Lea, Henry C. An Historical Sketch of Sacerdotal Celibacy in the Christian Church. Boston: Houghton Mifflin and Company, 1884. Second Edition, Enlarged. 
Russet pebble cloth with borders in blind, gilt title to spine, 6 1/2 x 9 3/4 inches, light scuffing & shelf-wear, binding tight. xx., (17)-682 pp. including index, then 2 pp. adverts. The book is complete, the discrepancy in page numbers after the table of contents is due to this edition being enlarged. Infrequent pencil marginalia towards the beginning of the volume; some pages remain unopened. Very good. Hardcover.
Henry Charles Lea (1825-1909), a native of Philadelphia, historian, author and publisher, the son of the Quaker naturalist and publisher Isaac Lea; the grandson of the famed Catholic publisher Matthew Carey. Lea was keenly interested in the history of the Middle Ages and his famed collection of manuscripts, incunabula, and rare books was donated to the University of Pennsylvania.
"So far as I am aware, no work of the kind exists in English literature, and those which have appeared in the Continental languages are almost exclusively of a controversial character. It has been my aim to avoid polemics, and I have therefore sought merely to state the facts as I have found them, without regard to their bearing on either side of the questions involved. As these questions have long been the subject of ardent disputation, it has seemed proper to substantiate every statement with a reference to its authority. The scope of this work is designedly confined to the enforced celibacy of the sacerdotal class." - Preface.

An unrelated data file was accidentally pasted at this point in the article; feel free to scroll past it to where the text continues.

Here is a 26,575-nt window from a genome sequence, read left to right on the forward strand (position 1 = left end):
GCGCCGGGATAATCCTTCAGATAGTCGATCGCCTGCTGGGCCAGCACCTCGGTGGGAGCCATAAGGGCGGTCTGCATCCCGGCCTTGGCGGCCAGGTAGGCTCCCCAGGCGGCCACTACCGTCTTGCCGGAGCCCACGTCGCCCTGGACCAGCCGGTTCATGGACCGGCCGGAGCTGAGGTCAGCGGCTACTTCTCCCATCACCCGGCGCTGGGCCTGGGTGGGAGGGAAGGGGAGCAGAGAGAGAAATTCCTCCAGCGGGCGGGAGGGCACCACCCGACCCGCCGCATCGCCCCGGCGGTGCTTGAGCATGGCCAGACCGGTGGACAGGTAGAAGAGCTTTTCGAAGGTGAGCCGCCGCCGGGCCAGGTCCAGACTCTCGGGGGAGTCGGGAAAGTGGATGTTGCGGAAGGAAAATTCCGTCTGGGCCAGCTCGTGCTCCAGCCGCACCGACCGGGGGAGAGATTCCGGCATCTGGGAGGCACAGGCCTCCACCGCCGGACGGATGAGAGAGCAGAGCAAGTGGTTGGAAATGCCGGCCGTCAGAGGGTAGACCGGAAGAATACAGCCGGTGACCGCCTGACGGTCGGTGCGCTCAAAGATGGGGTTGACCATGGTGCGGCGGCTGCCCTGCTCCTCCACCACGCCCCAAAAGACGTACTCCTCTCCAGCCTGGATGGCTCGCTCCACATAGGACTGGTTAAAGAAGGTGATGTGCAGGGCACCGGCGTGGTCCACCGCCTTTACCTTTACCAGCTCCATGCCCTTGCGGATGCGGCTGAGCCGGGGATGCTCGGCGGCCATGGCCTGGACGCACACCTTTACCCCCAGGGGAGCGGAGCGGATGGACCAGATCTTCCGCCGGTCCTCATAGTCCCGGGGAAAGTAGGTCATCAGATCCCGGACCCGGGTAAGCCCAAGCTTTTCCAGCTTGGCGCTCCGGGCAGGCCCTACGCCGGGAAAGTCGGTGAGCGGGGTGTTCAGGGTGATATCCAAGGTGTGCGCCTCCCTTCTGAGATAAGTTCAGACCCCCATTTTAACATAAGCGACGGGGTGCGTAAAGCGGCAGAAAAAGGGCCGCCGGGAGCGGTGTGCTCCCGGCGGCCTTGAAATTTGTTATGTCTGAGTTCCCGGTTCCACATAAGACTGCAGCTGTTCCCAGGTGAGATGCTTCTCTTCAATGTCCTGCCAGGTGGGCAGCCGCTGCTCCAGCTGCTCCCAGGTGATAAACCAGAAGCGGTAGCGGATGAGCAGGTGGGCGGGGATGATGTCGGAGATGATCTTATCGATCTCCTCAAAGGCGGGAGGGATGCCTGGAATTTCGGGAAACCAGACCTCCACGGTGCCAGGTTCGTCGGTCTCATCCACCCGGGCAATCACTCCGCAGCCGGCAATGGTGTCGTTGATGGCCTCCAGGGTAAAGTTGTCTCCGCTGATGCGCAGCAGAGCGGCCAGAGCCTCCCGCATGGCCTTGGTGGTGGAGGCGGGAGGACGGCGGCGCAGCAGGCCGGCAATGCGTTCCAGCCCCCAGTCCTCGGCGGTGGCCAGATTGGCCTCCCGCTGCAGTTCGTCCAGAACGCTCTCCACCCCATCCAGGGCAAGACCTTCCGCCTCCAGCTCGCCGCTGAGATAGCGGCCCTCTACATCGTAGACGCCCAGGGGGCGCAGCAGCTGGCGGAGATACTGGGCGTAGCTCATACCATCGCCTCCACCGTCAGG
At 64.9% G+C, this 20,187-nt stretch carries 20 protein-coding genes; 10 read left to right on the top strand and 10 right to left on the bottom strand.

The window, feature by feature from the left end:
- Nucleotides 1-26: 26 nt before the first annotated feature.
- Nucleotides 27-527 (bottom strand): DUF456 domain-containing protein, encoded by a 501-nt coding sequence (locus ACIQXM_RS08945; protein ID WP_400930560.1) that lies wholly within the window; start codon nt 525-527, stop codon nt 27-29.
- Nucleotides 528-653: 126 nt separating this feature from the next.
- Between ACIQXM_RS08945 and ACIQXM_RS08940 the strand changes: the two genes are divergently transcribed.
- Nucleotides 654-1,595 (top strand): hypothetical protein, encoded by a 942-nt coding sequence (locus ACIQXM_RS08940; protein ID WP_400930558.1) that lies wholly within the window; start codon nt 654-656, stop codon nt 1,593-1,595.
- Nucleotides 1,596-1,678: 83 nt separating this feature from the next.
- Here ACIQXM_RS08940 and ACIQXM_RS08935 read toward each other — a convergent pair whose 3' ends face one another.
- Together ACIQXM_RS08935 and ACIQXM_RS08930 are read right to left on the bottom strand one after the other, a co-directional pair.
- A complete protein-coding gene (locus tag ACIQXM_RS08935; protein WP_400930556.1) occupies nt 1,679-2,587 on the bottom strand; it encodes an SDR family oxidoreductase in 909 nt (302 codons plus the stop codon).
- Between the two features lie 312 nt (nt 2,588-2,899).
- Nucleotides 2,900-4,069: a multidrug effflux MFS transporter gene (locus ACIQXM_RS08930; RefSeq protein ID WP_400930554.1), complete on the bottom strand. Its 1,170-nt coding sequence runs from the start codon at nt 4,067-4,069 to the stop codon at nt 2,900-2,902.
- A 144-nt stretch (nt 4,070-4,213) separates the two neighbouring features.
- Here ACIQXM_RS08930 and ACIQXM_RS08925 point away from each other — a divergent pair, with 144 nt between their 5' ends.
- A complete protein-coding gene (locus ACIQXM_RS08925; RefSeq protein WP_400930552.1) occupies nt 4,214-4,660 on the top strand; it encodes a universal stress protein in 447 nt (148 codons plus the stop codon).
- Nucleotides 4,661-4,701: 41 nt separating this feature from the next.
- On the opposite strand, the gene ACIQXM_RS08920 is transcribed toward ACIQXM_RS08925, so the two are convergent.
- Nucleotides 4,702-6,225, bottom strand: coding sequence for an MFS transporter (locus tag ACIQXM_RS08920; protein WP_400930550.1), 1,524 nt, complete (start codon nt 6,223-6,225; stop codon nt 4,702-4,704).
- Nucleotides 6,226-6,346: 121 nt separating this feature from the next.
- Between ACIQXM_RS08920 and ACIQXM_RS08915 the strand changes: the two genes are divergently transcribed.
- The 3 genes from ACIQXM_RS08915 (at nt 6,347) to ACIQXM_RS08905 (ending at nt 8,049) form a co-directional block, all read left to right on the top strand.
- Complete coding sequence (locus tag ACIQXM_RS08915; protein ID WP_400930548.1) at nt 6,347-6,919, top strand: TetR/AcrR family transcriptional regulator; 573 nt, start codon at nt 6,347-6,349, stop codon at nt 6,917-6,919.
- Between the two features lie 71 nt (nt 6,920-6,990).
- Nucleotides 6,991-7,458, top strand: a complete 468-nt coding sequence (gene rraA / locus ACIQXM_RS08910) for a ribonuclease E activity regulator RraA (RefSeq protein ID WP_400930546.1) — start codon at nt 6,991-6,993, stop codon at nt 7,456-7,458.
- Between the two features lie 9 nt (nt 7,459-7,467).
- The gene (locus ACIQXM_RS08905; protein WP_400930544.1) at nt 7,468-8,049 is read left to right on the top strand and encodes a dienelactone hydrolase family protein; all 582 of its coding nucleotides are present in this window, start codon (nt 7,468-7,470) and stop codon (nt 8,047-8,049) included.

Chapters: Asceticism; The Ante-Nicene Church; The Council of Nicea; Legislation; Enforcement of Celibacy; The Eastern Church; Monachism; The Barbarians; The Carlovingians; The Tenth Century; Saxon England; Peter Damiani; Milan; Hildebrand; Central Europe; France; Norman England; Ireland and Scotland; Spain; General Legislation; Results; The Military Orders; The Heresies; The Fifteenth Century; The Reformation in Germany; The Anglican Church; Calvinism; The Council of Trent; The Post-Tridentine Church; The Church and the Revolution; The Church of To-Day.